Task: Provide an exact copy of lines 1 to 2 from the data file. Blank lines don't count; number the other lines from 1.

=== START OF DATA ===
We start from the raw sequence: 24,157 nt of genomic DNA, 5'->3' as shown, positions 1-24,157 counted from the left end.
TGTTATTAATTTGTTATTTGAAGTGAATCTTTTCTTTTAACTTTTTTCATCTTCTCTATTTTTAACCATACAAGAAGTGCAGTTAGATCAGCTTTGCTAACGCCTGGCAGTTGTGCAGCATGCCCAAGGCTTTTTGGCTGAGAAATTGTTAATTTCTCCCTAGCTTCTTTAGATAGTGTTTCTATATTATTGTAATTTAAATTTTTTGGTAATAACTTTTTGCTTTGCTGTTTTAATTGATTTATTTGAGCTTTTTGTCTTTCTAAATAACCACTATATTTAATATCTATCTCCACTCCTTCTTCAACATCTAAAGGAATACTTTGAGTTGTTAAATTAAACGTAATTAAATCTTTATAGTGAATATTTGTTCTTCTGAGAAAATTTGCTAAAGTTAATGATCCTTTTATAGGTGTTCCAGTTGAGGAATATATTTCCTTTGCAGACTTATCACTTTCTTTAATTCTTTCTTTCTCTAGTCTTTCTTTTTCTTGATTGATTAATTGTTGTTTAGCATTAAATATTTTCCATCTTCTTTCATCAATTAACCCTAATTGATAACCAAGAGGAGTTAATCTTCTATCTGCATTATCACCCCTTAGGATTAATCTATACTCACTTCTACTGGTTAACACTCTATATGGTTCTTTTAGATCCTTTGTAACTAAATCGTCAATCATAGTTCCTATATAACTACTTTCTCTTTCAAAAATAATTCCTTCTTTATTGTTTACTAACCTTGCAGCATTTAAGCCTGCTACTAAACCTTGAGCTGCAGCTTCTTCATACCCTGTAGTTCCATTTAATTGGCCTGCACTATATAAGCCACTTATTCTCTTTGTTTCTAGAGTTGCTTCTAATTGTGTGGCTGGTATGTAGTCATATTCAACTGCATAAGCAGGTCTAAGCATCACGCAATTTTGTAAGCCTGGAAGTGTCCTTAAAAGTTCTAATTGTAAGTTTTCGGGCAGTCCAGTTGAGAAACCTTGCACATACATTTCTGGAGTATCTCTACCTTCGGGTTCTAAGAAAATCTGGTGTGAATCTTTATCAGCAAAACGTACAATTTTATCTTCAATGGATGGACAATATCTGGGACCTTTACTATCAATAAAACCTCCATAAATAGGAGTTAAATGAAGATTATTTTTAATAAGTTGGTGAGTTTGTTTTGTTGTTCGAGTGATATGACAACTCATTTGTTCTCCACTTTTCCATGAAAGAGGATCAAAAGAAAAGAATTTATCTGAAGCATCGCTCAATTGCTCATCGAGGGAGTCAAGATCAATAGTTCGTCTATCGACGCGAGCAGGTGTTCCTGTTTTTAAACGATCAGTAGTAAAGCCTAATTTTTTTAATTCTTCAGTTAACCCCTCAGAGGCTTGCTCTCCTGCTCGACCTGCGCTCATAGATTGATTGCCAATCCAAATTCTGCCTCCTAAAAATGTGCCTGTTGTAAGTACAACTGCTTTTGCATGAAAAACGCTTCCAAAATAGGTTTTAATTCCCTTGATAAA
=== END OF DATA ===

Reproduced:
We start from the raw sequence: 24,157 nt of genomic DNA, 5'->3' as shown, positions 1-24,157 counted from the left end.
TGTTATTAATTTGTTATTTGAAGTGAATCTTTTCTTTTAACTTTTTTCATCTTCTCTATTTTTAACCATACAAGAAGTGCAGTTAGATCAGCTTTGCTAACGCCTGGCAGTTGTGCAGCATGCCCAAGGCTTTTTGGCTGAGAAATTGTTAATTTCTCCCTAGCTTCTTTAGATAGTGTTTCTATATTATTGTAATTTAAATTTTTTGGTAATAACTTTTTGCTTTGCTGTTTTAATTGATTTATTTGAGCTTTTTGTCTTTCTAAATAACCACTATATTTAATATCTATCTCCACTCCTTCTTCAACATCTAAAGGAATACTTTGAGTTGTTAAATTAAACGTAATTAAATCTTTATAGTGAATATTTGTTCTTCTGAGAAAATTTGCTAAAGTTAATGATCCTTTTATAGGTGTTCCAGTTGAGGAATATATTTCCTTTGCAGACTTATCACTTTCTTTAATTCTTTCTTTCTCTAGTCTTTCTTTTTCTTGATTGATTAATTGTTGTTTAGCATTAAATATTTTCCATCTTCTTTCATCAATTAACCCTAATTGATAACCAAGAGGAGTTAATCTTCTATCTGCATTATCACCCCTTAGGATTAATCTATACTCACTTCTACTGGTTAACACTCTATATGGTTCTTTTAGATCCTTTGTAACTAAATCGTCAATCATAGTTCCTATATAACTACTTTCTCTTTCAAAAATAATTCCTTCTTTATTGTTTACTAACCTTGCAGCATTTAAGCCTGCTACTAAACCTTGAGCTGCAGCTTCTTCATACCCTGTAGTTCCATTTAATTGGCCTGCACTATATAAGCCACTTATTCTCTTTGTTTCTAGAGTTGCTTCTAATTGTGTGGCTGGTATGTAGTCATATTCAACTGCATAAGCAGGTCTAAGCATCACGCAATTTTGTAAGCCTGGAAGTGTCCTTAAAAGTTCTAATTGTAAGTTTTCGGGCAGTCCAGTTGAGAAACCTTGCACATACATTTCTGGAGTATCTCTACCTTCGGGTTCTAAGAAAATCTGGTGTGAATCTTTATCAGCAAAACGTACAATTTTATCTTCAATGGATGGACAATATCTGGGACCTTTACTATCAATAAAACCTCCATAAATAGGAGTTAAATGAAGATTATTTTTAATAAGTTGGTGAGTTTGTTTTGTTGTTCGAGTGATATGACAACTCATTTGTTCTCCACTTTTCCATGAAAGAGGATCAAAAGAAAAGAATTTATCTGAAGCATCGCTCAATTGCTCATCGAGGGAGTCAAGATCAATAGTTCGTCTATCGACGCGAGCAGGTGTTCCTGTTTTTAAACGATCAGTAGTAAAGCCTAATTTTTTTAATTCTTCAGTTAACCCCTCAGAGGCTTGCTCTCCTGCTCGACCTGCGCTCATAGATTGATTGCCAATCCAAATTCTGCCTCCTAAAAATGTGCCTGTTGTAAGTACAACTGCTTTTGCATGAAAAACGCTTCCAAAATAGGTTTTAATTCCCTTGATAAA